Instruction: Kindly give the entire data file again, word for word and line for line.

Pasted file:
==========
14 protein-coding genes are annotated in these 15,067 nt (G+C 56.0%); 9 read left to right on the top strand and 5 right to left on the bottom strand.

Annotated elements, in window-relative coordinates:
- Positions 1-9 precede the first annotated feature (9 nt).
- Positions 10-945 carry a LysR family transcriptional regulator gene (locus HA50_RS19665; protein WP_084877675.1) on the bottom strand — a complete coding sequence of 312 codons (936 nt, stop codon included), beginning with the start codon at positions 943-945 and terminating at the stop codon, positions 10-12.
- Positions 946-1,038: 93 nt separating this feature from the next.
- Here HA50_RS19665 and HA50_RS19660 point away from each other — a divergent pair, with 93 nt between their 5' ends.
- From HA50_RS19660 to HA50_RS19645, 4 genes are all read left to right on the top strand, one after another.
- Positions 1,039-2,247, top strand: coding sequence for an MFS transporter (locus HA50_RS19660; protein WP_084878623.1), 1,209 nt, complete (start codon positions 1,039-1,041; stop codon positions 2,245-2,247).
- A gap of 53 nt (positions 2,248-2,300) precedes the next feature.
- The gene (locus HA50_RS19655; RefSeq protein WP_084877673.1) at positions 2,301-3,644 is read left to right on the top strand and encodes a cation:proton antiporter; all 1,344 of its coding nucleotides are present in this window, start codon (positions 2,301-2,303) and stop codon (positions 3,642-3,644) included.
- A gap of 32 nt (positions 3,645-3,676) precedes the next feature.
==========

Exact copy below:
14 protein-coding genes are annotated in these 15,067 nt (G+C 56.0%); 9 read left to right on the top strand and 5 right to left on the bottom strand.

Annotated elements, in window-relative coordinates:
- Positions 1-9 precede the first annotated feature (9 nt).
- Positions 10-945 carry a LysR family transcriptional regulator gene (locus HA50_RS19665; protein WP_084877675.1) on the bottom strand — a complete coding sequence of 312 codons (936 nt, stop codon included), beginning with the start codon at positions 943-945 and terminating at the stop codon, positions 10-12.
- Positions 946-1,038: 93 nt separating this feature from the next.
- Here HA50_RS19665 and HA50_RS19660 point away from each other — a divergent pair, with 93 nt between their 5' ends.
- From HA50_RS19660 to HA50_RS19645, 4 genes are all read left to right on the top strand, one after another.
- Positions 1,039-2,247, top strand: coding sequence for an MFS transporter (locus HA50_RS19660; protein WP_084878623.1), 1,209 nt, complete (start codon positions 1,039-1,041; stop codon positions 2,245-2,247).
- A gap of 53 nt (positions 2,248-2,300) precedes the next feature.
- The gene (locus HA50_RS19655; RefSeq protein WP_084877673.1) at positions 2,301-3,644 is read left to right on the top strand and encodes a cation:proton antiporter; all 1,344 of its coding nucleotides are present in this window, start codon (positions 2,301-2,303) and stop codon (positions 3,642-3,644) included.
- A gap of 32 nt (positions 3,645-3,676) precedes the next feature.